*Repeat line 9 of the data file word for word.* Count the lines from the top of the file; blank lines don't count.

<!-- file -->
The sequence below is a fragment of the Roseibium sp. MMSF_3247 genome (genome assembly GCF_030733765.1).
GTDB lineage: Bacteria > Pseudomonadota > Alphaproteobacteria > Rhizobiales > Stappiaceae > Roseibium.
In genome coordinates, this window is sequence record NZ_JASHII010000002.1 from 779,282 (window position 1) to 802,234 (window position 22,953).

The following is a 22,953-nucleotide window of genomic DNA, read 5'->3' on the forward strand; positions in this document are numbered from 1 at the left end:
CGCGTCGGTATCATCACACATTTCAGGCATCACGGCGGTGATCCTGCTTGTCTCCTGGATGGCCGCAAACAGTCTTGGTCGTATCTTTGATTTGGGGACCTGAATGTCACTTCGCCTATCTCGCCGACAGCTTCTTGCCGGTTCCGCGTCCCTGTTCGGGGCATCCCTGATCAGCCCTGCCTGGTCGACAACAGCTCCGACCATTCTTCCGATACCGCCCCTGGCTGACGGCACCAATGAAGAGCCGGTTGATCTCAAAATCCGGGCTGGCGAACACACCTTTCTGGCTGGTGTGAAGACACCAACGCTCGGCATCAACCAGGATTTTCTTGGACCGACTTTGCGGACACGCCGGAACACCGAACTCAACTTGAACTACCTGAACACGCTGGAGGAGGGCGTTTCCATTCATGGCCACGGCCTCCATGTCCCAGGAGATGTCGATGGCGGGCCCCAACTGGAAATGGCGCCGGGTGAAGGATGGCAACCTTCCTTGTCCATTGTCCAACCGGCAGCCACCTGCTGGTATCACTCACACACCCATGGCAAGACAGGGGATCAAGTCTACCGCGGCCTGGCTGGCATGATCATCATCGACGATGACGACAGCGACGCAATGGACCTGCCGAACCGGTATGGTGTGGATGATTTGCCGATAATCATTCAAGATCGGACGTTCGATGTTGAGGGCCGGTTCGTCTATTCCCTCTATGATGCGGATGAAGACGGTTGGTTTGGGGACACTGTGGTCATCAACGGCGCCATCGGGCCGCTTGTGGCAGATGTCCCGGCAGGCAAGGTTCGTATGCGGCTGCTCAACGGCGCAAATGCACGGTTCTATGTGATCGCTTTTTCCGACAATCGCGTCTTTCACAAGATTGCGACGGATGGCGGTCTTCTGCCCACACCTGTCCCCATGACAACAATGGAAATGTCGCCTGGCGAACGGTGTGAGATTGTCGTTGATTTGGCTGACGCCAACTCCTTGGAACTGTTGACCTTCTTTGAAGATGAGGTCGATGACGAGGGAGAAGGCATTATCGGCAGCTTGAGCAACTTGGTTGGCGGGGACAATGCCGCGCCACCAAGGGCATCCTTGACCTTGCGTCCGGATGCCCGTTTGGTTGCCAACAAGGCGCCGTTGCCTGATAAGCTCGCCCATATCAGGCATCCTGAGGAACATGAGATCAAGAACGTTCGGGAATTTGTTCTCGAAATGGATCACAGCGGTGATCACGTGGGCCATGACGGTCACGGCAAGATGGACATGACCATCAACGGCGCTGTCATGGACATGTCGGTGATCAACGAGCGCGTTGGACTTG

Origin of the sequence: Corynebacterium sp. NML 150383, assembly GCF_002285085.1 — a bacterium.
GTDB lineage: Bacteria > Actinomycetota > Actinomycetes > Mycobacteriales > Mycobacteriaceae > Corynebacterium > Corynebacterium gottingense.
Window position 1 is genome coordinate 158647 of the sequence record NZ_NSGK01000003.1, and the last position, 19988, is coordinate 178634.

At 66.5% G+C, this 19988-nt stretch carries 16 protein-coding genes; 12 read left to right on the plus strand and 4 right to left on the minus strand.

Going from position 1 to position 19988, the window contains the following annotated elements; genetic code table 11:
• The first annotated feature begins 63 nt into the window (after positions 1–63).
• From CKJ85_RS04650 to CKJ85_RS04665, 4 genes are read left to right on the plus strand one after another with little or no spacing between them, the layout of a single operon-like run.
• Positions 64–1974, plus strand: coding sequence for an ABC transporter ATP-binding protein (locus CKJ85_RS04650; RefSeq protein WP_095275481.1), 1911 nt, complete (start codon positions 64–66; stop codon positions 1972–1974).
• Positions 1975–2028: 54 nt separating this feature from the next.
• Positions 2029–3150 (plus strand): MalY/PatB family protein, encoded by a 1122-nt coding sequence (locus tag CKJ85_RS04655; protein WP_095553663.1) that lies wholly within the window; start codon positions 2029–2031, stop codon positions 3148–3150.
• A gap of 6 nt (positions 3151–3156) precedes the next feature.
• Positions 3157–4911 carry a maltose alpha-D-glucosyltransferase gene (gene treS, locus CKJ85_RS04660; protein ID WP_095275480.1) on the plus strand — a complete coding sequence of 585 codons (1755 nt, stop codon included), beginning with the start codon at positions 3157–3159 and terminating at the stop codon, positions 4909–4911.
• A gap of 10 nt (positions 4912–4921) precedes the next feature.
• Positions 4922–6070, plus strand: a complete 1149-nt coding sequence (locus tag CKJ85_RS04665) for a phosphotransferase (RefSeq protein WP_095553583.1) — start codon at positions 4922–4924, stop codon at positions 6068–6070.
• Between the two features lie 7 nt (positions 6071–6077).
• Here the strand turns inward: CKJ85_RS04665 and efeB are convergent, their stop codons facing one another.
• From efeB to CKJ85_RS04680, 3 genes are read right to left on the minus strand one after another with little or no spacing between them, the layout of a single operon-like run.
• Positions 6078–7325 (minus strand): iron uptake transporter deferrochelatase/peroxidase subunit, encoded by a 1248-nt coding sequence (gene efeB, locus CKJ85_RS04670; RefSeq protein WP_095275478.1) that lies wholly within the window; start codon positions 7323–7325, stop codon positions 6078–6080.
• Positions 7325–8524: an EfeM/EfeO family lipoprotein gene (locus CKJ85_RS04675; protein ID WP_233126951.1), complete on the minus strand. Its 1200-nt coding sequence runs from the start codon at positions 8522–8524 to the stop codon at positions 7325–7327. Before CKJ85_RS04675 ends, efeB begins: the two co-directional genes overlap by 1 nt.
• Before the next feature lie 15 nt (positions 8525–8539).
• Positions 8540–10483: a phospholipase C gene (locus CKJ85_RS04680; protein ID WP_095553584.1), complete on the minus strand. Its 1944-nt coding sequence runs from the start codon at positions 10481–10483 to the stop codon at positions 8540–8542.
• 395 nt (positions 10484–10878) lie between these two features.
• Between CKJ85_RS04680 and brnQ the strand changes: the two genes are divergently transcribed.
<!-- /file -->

At 66.5% G+C, this 19988-nt stretch carries 16 protein-coding genes; 12 read left to right on the plus strand and 4 right to left on the minus strand.